▪ While the Bass Museum in Miami Beach is still closed for remodeling through March 2017, Ugo Rondinone’s “Miami Mountain” debuted as part of Art Basel’s Art Public exhibition. The work, a staggering 42 feet tall, is permanently installed in Collins Park and is meant to herald the launch of The Bass’ new acquisitions initiative, a 10-year program to acquire contemporary works in the permanent collection.
Narciso Rodriguez: An Exercise in Minimalism
The man responsible for the glamorous looks of Michelle Obama, Sarah Jessica Parker and other fashion-foward power women gets his own couture retrospective featuring 40 garments and purses along with works of art that illustrate the process behind Rodriguez’s minimalistic designs. Alex Gonzalez, the creative director of ELLE Magazine, co-curated the exhibition, in partnership with the Frost’s curator Klaudio Rodriguez.
Patricia & Phillip Frost Art Museum FIU, 10975 SW 17th St., Miami; thefrost.fiu.edu; 10 a.m.-5 p.m. Tuesday-Saturday, noon-5 p.m. Sunday, closed Monday; free.
Cold War Car Culture
The emergence of the metropolis of Miami coincided with the love affair with the car in post-World War II America — and both signified a new freedom and new beginnings. But the ubiquitous automobile culture also grew up in the tension of the Cold War. “Autopia: Road Trips from the Cold War to the Present” looks, through the eyes of artists, at the impact cars had on Miami, on Cuba (those 1950s relics that still putter along), on economies, sprawl and expanded travel throughout the world. Through January 13.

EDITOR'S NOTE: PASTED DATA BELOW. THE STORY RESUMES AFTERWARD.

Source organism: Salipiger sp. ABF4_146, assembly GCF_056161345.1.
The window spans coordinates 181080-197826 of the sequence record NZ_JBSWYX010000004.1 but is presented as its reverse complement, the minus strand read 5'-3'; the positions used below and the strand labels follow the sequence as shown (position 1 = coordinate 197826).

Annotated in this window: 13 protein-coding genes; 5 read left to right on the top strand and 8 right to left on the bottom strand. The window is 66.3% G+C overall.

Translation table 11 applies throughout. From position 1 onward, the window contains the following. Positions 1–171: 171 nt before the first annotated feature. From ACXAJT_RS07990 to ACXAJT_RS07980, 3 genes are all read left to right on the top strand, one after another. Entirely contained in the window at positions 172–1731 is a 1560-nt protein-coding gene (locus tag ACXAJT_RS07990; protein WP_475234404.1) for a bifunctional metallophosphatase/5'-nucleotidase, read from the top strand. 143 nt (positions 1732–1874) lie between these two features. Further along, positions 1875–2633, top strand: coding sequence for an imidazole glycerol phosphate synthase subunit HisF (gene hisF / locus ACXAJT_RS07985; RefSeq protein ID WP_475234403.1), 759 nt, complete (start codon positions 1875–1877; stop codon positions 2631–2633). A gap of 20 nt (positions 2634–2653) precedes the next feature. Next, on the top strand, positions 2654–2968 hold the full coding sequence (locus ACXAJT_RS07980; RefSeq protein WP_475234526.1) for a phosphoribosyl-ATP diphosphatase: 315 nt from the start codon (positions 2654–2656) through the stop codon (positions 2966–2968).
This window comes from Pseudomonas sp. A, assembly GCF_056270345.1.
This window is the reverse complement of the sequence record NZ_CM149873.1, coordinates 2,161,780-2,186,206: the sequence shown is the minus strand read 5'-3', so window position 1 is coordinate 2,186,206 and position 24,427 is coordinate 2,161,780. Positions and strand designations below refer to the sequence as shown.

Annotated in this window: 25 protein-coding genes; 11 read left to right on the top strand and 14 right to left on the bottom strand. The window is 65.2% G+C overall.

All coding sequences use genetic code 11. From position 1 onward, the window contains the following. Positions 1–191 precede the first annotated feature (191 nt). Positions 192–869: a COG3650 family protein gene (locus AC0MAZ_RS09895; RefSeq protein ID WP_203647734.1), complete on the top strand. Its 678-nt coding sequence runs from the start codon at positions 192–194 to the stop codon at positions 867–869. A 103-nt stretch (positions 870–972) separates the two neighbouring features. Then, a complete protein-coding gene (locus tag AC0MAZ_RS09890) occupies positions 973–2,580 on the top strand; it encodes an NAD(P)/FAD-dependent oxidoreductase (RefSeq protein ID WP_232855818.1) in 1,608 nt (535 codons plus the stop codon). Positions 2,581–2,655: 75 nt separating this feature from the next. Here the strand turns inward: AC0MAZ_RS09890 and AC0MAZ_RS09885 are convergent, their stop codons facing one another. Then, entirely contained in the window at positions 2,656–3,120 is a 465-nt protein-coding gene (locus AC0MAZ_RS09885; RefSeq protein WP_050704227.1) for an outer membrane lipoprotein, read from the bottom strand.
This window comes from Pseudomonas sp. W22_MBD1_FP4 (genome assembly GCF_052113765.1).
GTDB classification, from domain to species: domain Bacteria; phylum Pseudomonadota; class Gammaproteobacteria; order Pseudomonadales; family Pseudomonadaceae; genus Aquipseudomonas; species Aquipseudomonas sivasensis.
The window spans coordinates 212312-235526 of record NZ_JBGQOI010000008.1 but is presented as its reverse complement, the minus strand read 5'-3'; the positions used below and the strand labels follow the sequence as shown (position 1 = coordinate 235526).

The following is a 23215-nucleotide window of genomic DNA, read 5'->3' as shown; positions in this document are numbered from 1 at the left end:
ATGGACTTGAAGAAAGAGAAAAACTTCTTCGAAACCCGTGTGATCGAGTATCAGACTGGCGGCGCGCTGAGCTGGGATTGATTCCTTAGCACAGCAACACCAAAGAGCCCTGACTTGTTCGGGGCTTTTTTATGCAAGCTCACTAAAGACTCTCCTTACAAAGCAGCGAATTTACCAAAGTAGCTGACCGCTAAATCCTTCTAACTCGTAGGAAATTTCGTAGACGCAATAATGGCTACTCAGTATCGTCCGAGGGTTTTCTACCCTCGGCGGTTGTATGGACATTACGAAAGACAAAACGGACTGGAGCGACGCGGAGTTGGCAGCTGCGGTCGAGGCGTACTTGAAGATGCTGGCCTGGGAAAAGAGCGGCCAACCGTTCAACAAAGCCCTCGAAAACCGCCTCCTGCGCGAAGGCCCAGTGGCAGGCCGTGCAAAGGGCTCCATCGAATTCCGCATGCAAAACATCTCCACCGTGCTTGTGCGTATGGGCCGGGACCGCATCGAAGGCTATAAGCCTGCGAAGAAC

Bakehouse Art Complex, 561 NW Second St., Miami; 305-576-2828; bacfl.org; free.
Cuba now and next
In the post-Fidel, post-election phase, what happens next in Cuba is anyone’s guess. Nine Cuban artists add their perspectives on contemporary Cuba in the current exhibition, “Q & A, Nine Contemporary Cuban Artists,” on display through Jan. 15 at Miami Dade College’s Museum of Art & Design in the Freedom Tower. Havana-based curator Cristina Vives organized the show of paintings, sculptures, photographs and video installations by Alexandre Arrechea, Alejandro Campins, Javier Castro, Humberto Díaz, Fidel García, Alejandro González, Lorena Gutiérrez, Tony Labat and Fernando Rodríguez — a mirror, of sorts, of how Cubans see themselves.
Freedom Tower at Miami Dade College, 300 NE Second Ave., Miami; 305-237-7700; mdcmoad.org; free
World of Anselm Kiefer
The dark, complex, monumental sculptures and paintings from the extraordinary contemporary German artist Anselm Kiefer have been a hit in South Florida for several years, and this expansive exhibit seals that popularity. “Regeneration Series: Anselm Kiefer from the Hall Collection” includes 50 works from the 1960s on, from the artist known for plumbing traumatic history and ancient mythologies. As a bonus: “Samson Kambalu: Nyau Cinema,” a U.S. solo premiere featuring 12 films from the Malawian artist who entwines in his work a fascination with Nietzsche, history and humor. Through Aug. 27.
1 East Las Olas Blvd., Fort Lauderdale; 954-525-5500; nsuartmuseum.org. Admission $5-$12.
If you’re craving more works by Kiefer, head to the Margulies Collection at the Warehouse, which has expanded its already impressive works by the artist. It also has added major works from Greek-born Jannis Kounellis, who created elaborate installations mixing all sorts of genres and became associated with Arte Povera, a boundary-defying 1960s movement that utilized unconventional materials. Its art is also well-represented in the Collection. Through May 2017.
591 NW 27th Street; 305-576-1051; margulieswarehouse.com. Admission $5-$10; call for holiday hours.
Amy Reyes, Anne Tschida, George Fishman and Jane Wooldridge contributed to this report.